North Campus ‘Grove’ project aims to build community
ANN ARBOR—The four-acre lawn at the center of North Campus will be renovated this summer with the goal of transforming it from a space people pass through into one where they linger and connect.
Today, the U-M Board of Regents approved a design for the $6.9 million Eda U. Gerstacker Grove project. The Grove will include:
- New walkways and a large, paved plaza next to the Ann and Robert H. Lurie Tower
- Elevated landforms around the plaza that create a natural amphitheater
- Energy efficient lighting
- More than 180 additional trees in a rolling landscape, with rain gardens that capture stormwater runoff
- A sand volleyball court
- Improved wireless and electrical capabilities
- Spaces for tents where events could be held
“The Gerstacker Grove is one of the most iconic and sacred open spaces on North Campus,” said Sue Gott, university planner. “A fundamental goal was to create a destination spot for all members of the university community.”
North Campus is home to the College of Engineering, Taubman College of Architecture and Urban Planning, Stamps School of Art & Design, and the School of Music, Theatre & Dance. It also holds several residence halls.
Plans for the North Campus Grove project grew out of the 2008 North Campus master plan and ideas generated through the 2007 WorkPlay competition, which invited interdisciplinary teams of students and faculty to submit ideas for an attractive and interactive gathering place.
The master plan outlines a coordinated system for safe and convenient walking, biking, transit and driving on North Campus.
“The plan also focuses on the quality and vitality of North Campus as a unique destination, identifying opportunities for sitting facilities and services to make the space a vibrant, around-the-clock destination for the broader community,” Gott said.
North Campus was designed in the 1950s by Eero Saarinen, the noted Finnish architect behind the St. Louis Gateway Arch. While the campus provided much-needed space over the ensuing decades, its sprawling layout is more suited to cars than pedestrians, says David Munson, the Robert J. Vlasic Dean of Engineering.
“If you’re on Central, you’re sitting next to State Street and all it has to offer,” Munson said. “You don’t have to work so hard to create community. On North, we’re spread out and we don’t have the same environment. Given that, we have to be more intentional about it.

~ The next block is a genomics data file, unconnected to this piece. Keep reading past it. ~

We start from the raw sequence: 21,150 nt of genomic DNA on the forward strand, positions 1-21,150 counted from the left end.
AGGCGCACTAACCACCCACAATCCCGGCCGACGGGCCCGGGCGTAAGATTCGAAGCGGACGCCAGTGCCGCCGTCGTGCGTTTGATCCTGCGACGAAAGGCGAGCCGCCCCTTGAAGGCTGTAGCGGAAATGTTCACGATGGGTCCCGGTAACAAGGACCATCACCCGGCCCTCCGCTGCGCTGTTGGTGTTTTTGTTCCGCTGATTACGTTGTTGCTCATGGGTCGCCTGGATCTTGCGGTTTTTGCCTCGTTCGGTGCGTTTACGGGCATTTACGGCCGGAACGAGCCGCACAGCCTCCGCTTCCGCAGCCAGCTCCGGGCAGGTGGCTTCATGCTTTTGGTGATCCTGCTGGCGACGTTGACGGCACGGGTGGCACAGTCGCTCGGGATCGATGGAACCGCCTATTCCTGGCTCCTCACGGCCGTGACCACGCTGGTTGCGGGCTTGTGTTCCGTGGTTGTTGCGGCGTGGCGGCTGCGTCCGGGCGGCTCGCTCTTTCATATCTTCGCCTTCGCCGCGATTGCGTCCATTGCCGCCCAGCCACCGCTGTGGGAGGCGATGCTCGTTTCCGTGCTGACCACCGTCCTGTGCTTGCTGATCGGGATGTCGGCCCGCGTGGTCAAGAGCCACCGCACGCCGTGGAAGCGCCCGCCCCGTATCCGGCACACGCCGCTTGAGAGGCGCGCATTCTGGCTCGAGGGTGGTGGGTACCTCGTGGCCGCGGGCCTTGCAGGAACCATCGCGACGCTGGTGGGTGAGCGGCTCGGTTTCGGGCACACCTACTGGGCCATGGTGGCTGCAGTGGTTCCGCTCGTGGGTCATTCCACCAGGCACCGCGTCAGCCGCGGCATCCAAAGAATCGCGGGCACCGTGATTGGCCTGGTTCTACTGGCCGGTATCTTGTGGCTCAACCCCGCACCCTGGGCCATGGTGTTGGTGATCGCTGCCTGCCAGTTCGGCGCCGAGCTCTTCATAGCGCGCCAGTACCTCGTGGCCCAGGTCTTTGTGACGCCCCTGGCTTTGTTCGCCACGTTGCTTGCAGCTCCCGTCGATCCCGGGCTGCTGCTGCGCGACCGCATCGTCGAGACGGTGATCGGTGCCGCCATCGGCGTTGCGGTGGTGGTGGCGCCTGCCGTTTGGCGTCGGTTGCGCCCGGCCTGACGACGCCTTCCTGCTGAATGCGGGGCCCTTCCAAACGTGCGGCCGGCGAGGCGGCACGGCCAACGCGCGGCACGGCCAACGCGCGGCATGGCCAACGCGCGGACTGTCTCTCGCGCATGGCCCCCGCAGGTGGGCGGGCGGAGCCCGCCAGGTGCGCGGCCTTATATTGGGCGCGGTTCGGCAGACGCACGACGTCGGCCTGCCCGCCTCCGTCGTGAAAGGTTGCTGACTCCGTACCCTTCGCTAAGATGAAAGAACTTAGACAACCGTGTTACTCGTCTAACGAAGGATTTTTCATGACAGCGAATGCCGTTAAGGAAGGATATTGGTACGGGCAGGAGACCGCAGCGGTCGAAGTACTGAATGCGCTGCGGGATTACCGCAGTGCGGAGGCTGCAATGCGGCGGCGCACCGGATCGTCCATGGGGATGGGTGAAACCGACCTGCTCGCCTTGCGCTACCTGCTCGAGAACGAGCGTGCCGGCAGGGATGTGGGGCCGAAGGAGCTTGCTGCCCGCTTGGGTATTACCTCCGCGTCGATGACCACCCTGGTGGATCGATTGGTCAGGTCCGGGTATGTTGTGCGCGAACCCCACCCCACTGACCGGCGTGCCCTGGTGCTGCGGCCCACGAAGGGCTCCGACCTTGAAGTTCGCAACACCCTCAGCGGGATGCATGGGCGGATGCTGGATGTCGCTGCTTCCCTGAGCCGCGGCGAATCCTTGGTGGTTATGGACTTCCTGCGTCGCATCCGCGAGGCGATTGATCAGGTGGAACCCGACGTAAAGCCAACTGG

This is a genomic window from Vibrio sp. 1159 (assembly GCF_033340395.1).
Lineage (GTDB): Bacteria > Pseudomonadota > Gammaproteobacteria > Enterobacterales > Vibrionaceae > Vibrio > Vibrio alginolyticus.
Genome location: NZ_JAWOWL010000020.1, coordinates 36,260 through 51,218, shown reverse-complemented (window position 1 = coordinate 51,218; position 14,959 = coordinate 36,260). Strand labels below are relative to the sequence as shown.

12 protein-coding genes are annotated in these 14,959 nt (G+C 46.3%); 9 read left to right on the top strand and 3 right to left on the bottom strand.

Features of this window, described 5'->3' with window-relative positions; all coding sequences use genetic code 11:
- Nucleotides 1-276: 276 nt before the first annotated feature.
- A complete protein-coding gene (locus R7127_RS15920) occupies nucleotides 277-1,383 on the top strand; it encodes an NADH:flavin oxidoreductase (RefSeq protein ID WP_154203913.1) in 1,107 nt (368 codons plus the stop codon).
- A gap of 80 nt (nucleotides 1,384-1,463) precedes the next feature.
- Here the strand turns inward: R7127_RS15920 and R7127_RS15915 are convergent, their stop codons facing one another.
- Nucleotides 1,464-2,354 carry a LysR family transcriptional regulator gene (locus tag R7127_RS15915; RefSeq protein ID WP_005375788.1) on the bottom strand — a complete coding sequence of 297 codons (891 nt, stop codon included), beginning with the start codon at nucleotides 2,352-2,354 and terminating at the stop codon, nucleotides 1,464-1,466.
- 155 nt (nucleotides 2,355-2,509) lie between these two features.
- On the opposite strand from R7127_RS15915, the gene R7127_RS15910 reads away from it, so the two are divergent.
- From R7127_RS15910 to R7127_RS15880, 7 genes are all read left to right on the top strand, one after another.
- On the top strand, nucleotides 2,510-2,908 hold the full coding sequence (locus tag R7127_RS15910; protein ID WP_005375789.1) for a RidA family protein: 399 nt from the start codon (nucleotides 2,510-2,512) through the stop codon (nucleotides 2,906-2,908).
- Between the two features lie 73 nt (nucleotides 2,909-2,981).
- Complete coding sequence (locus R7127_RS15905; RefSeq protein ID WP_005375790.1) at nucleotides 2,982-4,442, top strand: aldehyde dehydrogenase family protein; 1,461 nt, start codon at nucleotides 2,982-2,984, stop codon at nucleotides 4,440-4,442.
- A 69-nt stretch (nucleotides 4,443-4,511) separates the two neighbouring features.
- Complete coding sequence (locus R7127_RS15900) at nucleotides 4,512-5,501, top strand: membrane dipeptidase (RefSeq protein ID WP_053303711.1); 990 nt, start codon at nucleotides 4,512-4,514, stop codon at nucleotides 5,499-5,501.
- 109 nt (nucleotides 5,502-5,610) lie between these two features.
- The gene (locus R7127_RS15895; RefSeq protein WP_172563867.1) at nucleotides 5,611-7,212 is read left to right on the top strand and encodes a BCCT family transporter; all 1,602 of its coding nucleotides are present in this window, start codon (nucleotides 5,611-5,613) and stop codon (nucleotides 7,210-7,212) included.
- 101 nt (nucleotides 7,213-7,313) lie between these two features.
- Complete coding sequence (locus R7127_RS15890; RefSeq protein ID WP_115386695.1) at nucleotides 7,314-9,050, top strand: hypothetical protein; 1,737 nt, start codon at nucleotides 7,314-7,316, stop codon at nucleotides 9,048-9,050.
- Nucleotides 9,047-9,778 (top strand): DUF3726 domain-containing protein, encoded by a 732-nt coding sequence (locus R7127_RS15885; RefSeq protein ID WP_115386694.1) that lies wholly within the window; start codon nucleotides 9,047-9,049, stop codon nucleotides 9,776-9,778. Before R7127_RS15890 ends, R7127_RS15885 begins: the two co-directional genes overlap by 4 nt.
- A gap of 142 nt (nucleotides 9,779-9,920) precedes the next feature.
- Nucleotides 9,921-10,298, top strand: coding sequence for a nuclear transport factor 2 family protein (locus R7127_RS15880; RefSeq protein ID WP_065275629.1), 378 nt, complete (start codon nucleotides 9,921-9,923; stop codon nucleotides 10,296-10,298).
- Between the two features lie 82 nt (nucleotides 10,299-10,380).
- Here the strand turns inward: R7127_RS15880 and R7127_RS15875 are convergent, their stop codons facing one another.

“There are plenty of freshmen who live up here. I don’t feel they should have to get on a bus to join a community. I think it should be right here.”
In 2007, Munson worked with the other North Campus deans and to organize the WorkPlay competition, which aimed to create an attraction that would draw people to North Campus. The Grove is inspired by the winners.
“The design of an interdisciplinary mixed-use outdoor space on North Campus brings U-M’s premiere arts, architecture and engineering communities together in an unprecedented interactive and visible way,” said Taubman College Dean Monica Ponce de Leon, the Eliel Saarinen Collegiate Professor of Architecture and Urban Planning. “Conceptualizing the existing space for new purposes will provide a venue for recreation, exhibition and performance unlike any other on Michigan’s campus, creating a new destination for the arts and sciences.”
The blueprints blend the natural and built environments. The deans envision an ice rink in the winter months, and in warmer weather, farmers’ markets on the lawn and movie nights or concerts in the amphitheater.
“We expect the Grove to quickly become abuzz with a wide range of creative explorations and productions between our schools that already have a history of interdisciplinary interactions,” said Guna Nadarajan, dean of the Stamps School of Art & Design.
The Boston firm Stoss designed the project. While parking may be affected by construction, the Grove won’t reduce parking long-term. The Grove is expected to be completed in fall 2015, an early project leading up to the university’s 2017 bicentennial. Funding is made possible in part by a number of donors, including a lead gift from the Rollin M. Gerstacker Foundation.